Is changing dietary fat intake beneficial or harmful for people with gallstones?

Key message

– Evidence about the effects of dietary fat intake on the wellbeing of people with gallstones is uncertain.

What are gallstones?

Gallstones, also known as cholelithiasis, are deposits from digestive fluid which consist of solidified substances such as cholesterol and bile pigments that are found in bile (a fluid that breaks down fats and is made and released by the liver and stored in the gallbladder). Cholesterol (a fat-like substance) circulates in the blood and all the body's cells contain cholesterol. Too much cholesterol can cause numerous health problems. The number of people with gallstones is generally increasing because of nutritional and lifestyle changes, ageing populations, increasing levels of obesity, and improvements in diagnosis.

What did we want to find out?

We wanted to find out if changing dietary fat intake is beneficial or harmful for people with gallstones. We were interested in the effects on deaths, serious side effects, health-related quality of life (a measure of a person's satisfaction with their life and health), dissolving or reducing the size of the gallstones, or non-serious side effects.

What did we do?

We searched medical databases for clinical trials of people with gallstones who received a dietary intervention that aimed to treat gallstones.

What did we find?

We identified five trials, but only one trial with 69 participants provided some data for this review. The trial was carried out in the USA and was published in 1986. Thirty-seven (54%) people were women and all were adults. The trial randomly assigned 69 people to a modified diet including a low-cholesterol intake diet or a modified diet with additional medium-chain triglyceride (a type of fat that may be easier to absorb without bile), and compared them to a standard diet.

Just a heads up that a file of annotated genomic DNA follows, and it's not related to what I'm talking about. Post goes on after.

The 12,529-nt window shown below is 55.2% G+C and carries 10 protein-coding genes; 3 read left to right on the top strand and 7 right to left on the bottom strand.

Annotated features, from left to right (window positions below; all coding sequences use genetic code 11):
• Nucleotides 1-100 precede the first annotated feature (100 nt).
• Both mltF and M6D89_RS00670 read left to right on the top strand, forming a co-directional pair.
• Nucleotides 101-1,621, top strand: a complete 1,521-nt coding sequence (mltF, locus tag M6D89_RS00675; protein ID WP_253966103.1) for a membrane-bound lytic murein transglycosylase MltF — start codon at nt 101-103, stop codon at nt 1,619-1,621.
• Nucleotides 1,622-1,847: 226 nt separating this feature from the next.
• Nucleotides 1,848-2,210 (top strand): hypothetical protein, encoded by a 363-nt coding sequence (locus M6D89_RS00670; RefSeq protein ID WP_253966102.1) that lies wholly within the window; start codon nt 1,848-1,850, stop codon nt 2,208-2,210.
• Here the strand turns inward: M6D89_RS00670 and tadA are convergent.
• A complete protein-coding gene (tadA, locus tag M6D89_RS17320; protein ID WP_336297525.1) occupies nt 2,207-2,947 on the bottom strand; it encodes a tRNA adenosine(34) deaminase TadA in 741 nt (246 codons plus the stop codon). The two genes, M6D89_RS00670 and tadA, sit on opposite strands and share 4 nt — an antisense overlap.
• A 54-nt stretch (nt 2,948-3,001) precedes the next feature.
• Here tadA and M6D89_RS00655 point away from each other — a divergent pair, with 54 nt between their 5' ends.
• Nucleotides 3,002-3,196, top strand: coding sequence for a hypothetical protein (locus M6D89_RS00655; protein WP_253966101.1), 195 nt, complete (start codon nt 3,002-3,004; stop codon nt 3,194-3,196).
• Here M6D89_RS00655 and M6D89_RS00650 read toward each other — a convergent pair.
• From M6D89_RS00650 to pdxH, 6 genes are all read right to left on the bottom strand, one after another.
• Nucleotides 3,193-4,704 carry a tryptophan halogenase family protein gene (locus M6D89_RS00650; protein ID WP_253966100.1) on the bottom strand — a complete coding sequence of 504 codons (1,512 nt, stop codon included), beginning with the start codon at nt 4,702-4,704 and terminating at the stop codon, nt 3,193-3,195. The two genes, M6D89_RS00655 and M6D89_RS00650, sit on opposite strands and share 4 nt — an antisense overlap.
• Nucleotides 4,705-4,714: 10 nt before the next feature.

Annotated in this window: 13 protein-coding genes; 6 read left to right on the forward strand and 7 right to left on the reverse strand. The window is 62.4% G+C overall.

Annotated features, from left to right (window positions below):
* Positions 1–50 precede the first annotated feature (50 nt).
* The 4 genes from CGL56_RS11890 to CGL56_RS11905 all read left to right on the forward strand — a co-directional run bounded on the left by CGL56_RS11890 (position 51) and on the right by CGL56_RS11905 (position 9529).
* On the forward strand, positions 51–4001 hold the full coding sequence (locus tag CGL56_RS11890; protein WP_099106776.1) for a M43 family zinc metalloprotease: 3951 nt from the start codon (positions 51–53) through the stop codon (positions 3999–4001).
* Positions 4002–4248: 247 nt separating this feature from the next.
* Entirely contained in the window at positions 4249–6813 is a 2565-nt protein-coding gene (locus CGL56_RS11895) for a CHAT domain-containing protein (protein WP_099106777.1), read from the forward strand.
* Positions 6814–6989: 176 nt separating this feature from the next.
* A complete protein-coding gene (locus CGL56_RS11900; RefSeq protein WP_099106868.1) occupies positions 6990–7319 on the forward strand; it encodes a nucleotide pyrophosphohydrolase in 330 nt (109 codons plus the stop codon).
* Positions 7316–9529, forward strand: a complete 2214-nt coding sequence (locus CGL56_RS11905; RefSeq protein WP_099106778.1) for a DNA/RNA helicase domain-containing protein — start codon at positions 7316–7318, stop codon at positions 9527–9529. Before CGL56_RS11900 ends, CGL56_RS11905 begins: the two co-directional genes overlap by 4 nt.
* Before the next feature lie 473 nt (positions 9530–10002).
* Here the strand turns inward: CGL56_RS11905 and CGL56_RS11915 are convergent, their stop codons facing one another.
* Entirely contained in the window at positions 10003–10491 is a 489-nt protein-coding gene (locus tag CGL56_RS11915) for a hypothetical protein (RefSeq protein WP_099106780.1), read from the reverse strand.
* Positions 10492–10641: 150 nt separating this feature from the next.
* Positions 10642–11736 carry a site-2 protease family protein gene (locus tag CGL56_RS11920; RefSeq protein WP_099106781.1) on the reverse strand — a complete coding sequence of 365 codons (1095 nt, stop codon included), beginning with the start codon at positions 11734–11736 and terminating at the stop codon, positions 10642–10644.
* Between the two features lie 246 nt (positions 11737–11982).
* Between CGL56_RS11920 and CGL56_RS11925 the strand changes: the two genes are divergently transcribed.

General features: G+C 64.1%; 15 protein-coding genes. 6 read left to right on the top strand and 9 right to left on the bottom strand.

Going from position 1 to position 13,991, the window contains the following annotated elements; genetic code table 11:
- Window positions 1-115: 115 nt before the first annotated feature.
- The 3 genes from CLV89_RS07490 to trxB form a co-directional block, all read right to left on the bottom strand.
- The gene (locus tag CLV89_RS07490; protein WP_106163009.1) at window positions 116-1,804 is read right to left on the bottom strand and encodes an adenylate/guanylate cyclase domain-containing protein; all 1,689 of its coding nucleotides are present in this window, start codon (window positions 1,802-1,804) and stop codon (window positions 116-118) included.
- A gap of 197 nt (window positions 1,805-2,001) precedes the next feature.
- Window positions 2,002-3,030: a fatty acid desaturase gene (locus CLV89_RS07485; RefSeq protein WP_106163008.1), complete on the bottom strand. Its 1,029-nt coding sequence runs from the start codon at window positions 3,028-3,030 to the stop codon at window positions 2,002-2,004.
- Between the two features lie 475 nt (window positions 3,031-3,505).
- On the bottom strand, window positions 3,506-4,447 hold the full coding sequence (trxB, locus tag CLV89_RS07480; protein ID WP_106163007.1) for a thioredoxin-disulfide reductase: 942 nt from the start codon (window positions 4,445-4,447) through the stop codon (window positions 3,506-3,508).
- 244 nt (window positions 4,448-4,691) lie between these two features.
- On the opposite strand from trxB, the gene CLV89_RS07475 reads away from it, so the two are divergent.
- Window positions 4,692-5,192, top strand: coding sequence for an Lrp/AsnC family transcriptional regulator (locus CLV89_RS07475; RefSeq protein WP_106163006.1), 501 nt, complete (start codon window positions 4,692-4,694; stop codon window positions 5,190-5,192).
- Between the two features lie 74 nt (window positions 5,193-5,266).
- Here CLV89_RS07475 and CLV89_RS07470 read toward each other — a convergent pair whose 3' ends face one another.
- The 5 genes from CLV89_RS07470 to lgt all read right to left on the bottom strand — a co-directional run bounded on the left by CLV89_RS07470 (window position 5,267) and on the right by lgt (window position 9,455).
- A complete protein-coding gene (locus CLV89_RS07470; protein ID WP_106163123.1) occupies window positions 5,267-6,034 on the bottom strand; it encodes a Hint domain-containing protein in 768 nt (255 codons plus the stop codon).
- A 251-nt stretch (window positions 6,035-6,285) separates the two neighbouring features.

Key results

There was not enough evidence to state whether modifying dietary fat has beneficial, harmful, or neutral effects on outcomes of people with gallstones. The one trial that reported data did not investigate key concerns including whether modifying dietary fat influenced people's symptoms after eating, their health-related quality of life, their chance of having gallbladder inflammation, or requiring surgery to remove their gallbladder.

We found no ongoing trials.


The one trial that reported data received no funding that could bias the trial results through conflicts of interest.

What are the limitations of the evidence?

Our confidence in the evidence was very low because we were concerned about the methods used in the trial (for example, how the participants were allocated to their treatments, the trial did not report data about everything that we were interested in, there was no information about who delivered the dietary intervention). The results of further research could differ from the results of this review.

How up to date is this evidence?

The evidence is current to 17 February 2023.

Authors' conclusions: 

The evidence about the effects of modifying dietary fat on gallstone disease versus standard diet is scant. We lack results from high-quality randomised clinical trials which investigate the effects of modification of dietary fat and other nutrient intakes with adequate follow-up. There is a need for well-designed trials that should include important clinical outcomes such as mortality, quality of life, impact on dissolution of gallstones, hospital admissions, surgical intervention, and adverse events.